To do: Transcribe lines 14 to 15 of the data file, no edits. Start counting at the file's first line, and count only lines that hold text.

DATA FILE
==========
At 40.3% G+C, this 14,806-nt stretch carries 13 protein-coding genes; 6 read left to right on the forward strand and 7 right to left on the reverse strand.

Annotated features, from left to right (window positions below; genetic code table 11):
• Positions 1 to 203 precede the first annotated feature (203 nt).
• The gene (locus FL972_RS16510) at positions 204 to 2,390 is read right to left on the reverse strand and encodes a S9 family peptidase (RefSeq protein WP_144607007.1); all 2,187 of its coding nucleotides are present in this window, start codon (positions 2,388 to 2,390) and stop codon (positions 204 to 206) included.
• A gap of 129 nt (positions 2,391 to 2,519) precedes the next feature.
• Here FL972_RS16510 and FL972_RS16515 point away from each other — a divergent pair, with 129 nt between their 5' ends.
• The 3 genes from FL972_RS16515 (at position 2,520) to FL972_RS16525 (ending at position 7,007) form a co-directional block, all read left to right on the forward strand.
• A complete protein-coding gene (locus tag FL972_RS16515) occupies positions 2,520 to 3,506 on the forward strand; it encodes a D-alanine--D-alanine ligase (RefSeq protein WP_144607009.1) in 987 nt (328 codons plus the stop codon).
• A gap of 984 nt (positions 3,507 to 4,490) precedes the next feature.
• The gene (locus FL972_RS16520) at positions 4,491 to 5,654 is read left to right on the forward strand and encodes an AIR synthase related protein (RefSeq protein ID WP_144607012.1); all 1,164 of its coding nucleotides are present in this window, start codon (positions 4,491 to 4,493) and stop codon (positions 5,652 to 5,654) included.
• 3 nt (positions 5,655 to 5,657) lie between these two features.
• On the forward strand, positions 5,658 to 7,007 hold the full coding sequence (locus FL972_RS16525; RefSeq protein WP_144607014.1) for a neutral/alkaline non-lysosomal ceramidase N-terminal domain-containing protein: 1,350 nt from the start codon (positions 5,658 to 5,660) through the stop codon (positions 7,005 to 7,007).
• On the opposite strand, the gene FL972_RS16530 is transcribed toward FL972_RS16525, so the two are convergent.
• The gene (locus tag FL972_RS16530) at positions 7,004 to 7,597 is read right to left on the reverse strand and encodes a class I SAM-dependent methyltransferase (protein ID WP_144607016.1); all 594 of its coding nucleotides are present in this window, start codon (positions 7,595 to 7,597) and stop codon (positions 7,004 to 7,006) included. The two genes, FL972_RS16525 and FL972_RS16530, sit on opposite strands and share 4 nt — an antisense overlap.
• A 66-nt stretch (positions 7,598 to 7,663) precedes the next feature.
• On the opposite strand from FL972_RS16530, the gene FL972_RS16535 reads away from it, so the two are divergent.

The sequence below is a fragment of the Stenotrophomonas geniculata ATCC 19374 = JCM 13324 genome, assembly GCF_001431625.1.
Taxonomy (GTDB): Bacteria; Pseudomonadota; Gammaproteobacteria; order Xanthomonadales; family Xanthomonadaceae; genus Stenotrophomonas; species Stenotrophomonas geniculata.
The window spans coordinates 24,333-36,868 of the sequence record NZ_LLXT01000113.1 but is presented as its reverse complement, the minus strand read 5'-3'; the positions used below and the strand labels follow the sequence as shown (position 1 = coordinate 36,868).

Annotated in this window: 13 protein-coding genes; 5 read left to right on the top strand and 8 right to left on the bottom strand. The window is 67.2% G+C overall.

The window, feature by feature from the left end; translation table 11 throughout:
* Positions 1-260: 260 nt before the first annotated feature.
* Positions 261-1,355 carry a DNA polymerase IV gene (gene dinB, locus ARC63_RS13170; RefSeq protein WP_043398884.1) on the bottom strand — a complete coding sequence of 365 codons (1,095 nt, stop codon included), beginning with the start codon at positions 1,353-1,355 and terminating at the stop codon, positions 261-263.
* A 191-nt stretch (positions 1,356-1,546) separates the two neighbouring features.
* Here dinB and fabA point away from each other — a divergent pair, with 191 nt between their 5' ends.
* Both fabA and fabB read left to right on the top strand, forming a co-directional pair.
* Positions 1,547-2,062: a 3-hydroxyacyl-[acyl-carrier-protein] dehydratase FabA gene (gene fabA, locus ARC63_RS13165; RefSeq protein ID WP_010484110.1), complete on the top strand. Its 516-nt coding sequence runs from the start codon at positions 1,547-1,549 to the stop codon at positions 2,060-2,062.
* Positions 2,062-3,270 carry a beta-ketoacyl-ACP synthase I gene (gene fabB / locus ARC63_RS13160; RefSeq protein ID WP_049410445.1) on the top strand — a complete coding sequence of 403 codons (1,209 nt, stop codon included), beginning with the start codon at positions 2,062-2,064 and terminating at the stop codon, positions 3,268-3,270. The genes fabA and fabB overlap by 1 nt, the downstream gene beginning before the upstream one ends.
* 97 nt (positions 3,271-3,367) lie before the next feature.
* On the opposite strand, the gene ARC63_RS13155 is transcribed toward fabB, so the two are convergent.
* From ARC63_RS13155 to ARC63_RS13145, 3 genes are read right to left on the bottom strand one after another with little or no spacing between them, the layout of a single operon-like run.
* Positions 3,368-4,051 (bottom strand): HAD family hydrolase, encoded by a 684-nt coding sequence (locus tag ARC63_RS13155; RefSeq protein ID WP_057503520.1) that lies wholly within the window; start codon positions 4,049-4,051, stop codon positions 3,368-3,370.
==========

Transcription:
• The gene (locus tag FL972_RS16530) at positions 7,004 to 7,597 is read right to left on the reverse strand and encodes a class I SAM-dependent methyltransferase (protein ID WP_144607016.1); all 594 of its coding nucleotides are present in this window, start codon (positions 7,595 to 7,597) and stop codon (positions 7,004 to 7,006) included. The two genes, FL972_RS16525 and FL972_RS16530, sit on opposite strands and share 4 nt — an antisense overlap.
• A 66-nt stretch (positions 7,598 to 7,663) precedes the next feature.